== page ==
Prayers of the People

Easter Sunday, March 31, 2013
Offered by John W. Vest, Associate Pastor

God, it wasn’t so long ago
that we gathered together
to celebrate the birth of Christ
and reflect on the mysteries
of the incarnation—
the way Christ emptied himself of divinity
while at the same time
perfectly reflected your image;
how he entered the fullness of humanity,
with all of our joys
and all of our sorrows.
Through the muck and the mire,
he proclaimed the good news of your love,
even in the most hopeless of places.

In this past week we have witnessed
as the worst of humanity
rejected your gift of hope,
putting Christ to death,
attempting to deter
the emergence of your kingdom
and the rush of your Spirit
as she erupts into the world.

In those dark moments
we recognize the darkness
that threatens our lives
and the whole world,
loneliness and grief,
humiliation and shame,
illness and death,
homelessness and hunger,
divisions and war,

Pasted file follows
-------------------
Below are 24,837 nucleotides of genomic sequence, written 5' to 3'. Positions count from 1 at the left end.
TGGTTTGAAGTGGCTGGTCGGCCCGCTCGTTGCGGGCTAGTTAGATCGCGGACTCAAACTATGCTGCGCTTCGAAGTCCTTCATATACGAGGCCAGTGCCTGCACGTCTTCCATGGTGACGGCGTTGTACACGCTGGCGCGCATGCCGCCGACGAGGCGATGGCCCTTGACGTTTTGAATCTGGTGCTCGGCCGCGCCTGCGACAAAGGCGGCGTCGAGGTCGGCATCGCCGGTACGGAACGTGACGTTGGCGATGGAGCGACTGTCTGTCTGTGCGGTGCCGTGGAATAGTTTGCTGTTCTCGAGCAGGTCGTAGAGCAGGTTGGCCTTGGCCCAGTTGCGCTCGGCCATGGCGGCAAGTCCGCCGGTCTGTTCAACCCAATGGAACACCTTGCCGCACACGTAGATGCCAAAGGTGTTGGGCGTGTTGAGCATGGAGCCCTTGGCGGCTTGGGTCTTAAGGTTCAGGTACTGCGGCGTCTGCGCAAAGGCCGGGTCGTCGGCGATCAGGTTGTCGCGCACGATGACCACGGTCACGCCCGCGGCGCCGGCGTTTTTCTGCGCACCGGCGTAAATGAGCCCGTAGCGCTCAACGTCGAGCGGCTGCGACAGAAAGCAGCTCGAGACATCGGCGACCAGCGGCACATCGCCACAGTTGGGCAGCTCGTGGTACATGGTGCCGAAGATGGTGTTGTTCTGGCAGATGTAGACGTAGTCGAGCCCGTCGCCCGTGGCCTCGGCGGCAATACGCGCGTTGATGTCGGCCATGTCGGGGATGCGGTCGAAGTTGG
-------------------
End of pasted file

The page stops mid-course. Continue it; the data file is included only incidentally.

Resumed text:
hatred and oppression,
injustice and inequality,
violence and abuse.

Within each of these realities,
and in many more,
we can identify our own stories;
pain and suffering are not abstractions for us—
it is the common condition of humanity,
shared even by Christ,
all the way to the cross
and to the grave.

But on this day, O God,
you have rolled away the stone
and your light has pierced the darkness of the tomb.

On this day
the hope that Jesus lived and died for
has emerged even stronger than before.

Baptized into death with Christ,
we are being reborn into newness of life.
Indeed, the whole world is being born anew,
as your kingdom bursts
into the fullness of your love poured out.

We know, of course,
that many of us still experience
darkness in our lives;
these struggles don’t simply go away
in the joy of this day.

But we are renewed in faith
and strengthened in hope.

Even more,
we have been reminded
that the promise of Easter
is not just an idea
that we sing, pray, and preach.
Christ is alive and lives among us today.
Your real presence
is more than something we hope for—
you are here with us now;
we know you in the love we share for each other,
the love that binds us all together as one.

On this day, O God,
Christ’s resurrection gives us hope that nothing—
no tragedy, no mistake, no sin, no evil—
is beyond the redemptive power of your love.

This is the truth of your kingdom,
a kingdom we long for,
a kingdom for which we now pray
using the words the living Christ teaches us.

Our Father . . .

Prayer © Fourth Presbyterian Church


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